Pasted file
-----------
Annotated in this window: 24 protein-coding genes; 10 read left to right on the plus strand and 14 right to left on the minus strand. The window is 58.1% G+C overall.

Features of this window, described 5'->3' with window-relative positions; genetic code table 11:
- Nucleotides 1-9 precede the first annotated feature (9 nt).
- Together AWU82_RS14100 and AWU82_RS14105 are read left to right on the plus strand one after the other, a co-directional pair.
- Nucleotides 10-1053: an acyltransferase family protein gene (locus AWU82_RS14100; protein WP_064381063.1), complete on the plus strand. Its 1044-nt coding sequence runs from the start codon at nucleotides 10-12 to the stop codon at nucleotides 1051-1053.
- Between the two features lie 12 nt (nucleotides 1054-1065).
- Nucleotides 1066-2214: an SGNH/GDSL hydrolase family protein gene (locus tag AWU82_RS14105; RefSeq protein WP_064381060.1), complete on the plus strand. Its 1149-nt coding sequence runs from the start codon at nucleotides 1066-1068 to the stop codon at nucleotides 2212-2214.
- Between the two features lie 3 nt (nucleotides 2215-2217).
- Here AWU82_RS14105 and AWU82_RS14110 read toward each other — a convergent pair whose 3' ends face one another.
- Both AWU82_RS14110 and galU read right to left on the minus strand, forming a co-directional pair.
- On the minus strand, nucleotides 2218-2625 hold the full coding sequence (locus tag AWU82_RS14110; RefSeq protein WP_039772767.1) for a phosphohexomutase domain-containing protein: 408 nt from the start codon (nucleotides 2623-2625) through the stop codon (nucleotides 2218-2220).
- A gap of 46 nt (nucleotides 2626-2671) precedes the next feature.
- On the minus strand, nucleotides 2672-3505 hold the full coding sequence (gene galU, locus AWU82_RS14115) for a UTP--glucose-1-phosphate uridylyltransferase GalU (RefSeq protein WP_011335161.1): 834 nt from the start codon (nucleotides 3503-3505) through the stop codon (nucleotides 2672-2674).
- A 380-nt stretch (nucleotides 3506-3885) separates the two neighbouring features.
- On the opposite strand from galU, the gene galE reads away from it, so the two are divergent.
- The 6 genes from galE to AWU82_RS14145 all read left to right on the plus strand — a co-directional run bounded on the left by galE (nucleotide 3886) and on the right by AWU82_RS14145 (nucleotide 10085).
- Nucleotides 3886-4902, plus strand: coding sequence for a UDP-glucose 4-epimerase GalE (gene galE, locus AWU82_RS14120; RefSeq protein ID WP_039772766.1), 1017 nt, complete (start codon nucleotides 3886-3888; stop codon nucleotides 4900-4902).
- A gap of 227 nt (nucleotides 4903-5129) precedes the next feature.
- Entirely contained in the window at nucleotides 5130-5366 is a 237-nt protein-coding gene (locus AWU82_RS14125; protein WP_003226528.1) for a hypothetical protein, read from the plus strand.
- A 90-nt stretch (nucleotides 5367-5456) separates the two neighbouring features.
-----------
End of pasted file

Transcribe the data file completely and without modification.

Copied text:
Annotated in this window: 24 protein-coding genes; 10 read left to right on the plus strand and 14 right to left on the minus strand. The window is 58.1% G+C overall.

Features of this window, described 5'->3' with window-relative positions; genetic code table 11:
- Nucleotides 1-9 precede the first annotated feature (9 nt).
- Together AWU82_RS14100 and AWU82_RS14105 are read left to right on the plus strand one after the other, a co-directional pair.
- Nucleotides 10-1053: an acyltransferase family protein gene (locus AWU82_RS14100; protein WP_064381063.1), complete on the plus strand. Its 1044-nt coding sequence runs from the start codon at nucleotides 10-12 to the stop codon at nucleotides 1051-1053.
- Between the two features lie 12 nt (nucleotides 1054-1065).
- Nucleotides 1066-2214: an SGNH/GDSL hydrolase family protein gene (locus tag AWU82_RS14105; RefSeq protein WP_064381060.1), complete on the plus strand. Its 1149-nt coding sequence runs from the start codon at nucleotides 1066-1068 to the stop codon at nucleotides 2212-2214.
- Between the two features lie 3 nt (nucleotides 2215-2217).
- Here AWU82_RS14105 and AWU82_RS14110 read toward each other — a convergent pair whose 3' ends face one another.
- Both AWU82_RS14110 and galU read right to left on the minus strand, forming a co-directional pair.
- On the minus strand, nucleotides 2218-2625 hold the full coding sequence (locus tag AWU82_RS14110; RefSeq protein WP_039772767.1) for a phosphohexomutase domain-containing protein: 408 nt from the start codon (nucleotides 2623-2625) through the stop codon (nucleotides 2218-2220).
- A gap of 46 nt (nucleotides 2626-2671) precedes the next feature.
- On the minus strand, nucleotides 2672-3505 hold the full coding sequence (gene galU, locus AWU82_RS14115) for a UTP--glucose-1-phosphate uridylyltransferase GalU (RefSeq protein WP_011335161.1): 834 nt from the start codon (nucleotides 3503-3505) through the stop codon (nucleotides 2672-2674).
- A 380-nt stretch (nucleotides 3506-3885) separates the two neighbouring features.
- On the opposite strand from galU, the gene galE reads away from it, so the two are divergent.
- The 6 genes from galE to AWU82_RS14145 all read left to right on the plus strand — a co-directional run bounded on the left by galE (nucleotide 3886) and on the right by AWU82_RS14145 (nucleotide 10085).
- Nucleotides 3886-4902, plus strand: coding sequence for a UDP-glucose 4-epimerase GalE (gene galE, locus AWU82_RS14120; RefSeq protein ID WP_039772766.1), 1017 nt, complete (start codon nucleotides 3886-3888; stop codon nucleotides 4900-4902).
- A gap of 227 nt (nucleotides 4903-5129) precedes the next feature.
- Entirely contained in the window at nucleotides 5130-5366 is a 237-nt protein-coding gene (locus AWU82_RS14125; protein WP_003226528.1) for a hypothetical protein, read from the plus strand.
- A 90-nt stretch (nucleotides 5367-5456) separates the two neighbouring features.